For Educators: You won’t find this history in any current textbook. However, this site was also built for you too. We understand that public education today is wrought with bias, polarization and hostility towards objective truth. You’ll want to ask yourself why this history has been omitted. If you are a competent teacher and truly want to present an evidence-based history to your students, then you will want to teach a complete history and show the evidence. Please feel free to reach out to us for additional materials if you need them.
This crucial history has been developed into a 17 lesson curriculum & 3 short plays that cover the complete German, Italian and Japanese Internments. Note that this curriculum has been available since 2005, and has been presented through a national tour to educators across the nation. It is available at the German-American Internee Coalition website. Please incorporate this history into your lesson plans.
For Parents: This is history that we were not taught about in school, as it was classified until November of 2000. It remains a glossed over period of 20th century American history. You’ll want your children to understand how this information was hidden for so long, the work it took to recognize this history, and to demand accountability from your school district for a history curriculum that is built on solid evidence that can withstand rigorous fact-checking. The history currently taught in public education would not fare well when cross-examined by someone who understands historical and archival methodologies. It is your right to demand higher standards.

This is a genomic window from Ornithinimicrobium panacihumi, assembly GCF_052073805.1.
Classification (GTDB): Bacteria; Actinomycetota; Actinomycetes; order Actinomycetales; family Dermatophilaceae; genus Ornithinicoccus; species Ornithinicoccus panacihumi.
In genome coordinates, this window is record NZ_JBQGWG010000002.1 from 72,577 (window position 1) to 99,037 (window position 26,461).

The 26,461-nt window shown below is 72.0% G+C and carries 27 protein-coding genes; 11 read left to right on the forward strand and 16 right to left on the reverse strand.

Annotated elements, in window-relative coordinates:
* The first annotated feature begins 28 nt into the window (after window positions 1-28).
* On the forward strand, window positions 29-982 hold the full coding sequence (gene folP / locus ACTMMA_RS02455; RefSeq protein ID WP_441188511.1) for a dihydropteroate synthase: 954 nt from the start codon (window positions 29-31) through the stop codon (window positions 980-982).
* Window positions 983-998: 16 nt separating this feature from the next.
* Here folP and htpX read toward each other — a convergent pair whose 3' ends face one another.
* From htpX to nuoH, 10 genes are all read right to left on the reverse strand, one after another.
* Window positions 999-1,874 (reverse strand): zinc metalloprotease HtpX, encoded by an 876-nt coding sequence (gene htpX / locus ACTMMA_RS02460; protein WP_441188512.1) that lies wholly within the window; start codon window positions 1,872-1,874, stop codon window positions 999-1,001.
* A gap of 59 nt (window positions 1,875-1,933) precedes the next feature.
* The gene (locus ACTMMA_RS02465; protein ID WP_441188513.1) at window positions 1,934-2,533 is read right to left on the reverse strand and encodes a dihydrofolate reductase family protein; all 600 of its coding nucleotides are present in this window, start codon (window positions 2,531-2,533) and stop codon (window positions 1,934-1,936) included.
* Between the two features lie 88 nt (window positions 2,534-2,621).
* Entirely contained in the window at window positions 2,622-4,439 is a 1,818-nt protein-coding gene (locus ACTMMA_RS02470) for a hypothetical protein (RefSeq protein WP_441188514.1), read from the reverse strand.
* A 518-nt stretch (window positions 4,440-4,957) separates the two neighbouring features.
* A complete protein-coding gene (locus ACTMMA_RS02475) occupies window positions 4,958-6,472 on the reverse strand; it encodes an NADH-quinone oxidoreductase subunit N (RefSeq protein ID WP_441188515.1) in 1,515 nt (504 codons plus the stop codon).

To all: Please take the time to read our articles and their supporting research, and contact us with any questions or commentary. We’d be happy to discuss any event that we have researched and subsequently written about.
As most of the content on this website is of a historical nature, it is imperative that we strive for full transparency regarding data collection methods and fact-checking standards, as well as maintaining the highest journalistic standards possible. The original source documents referenced within this website, as well as personal narratives, are a treasure trove of information invaluable to the planning of curriculum and public communications.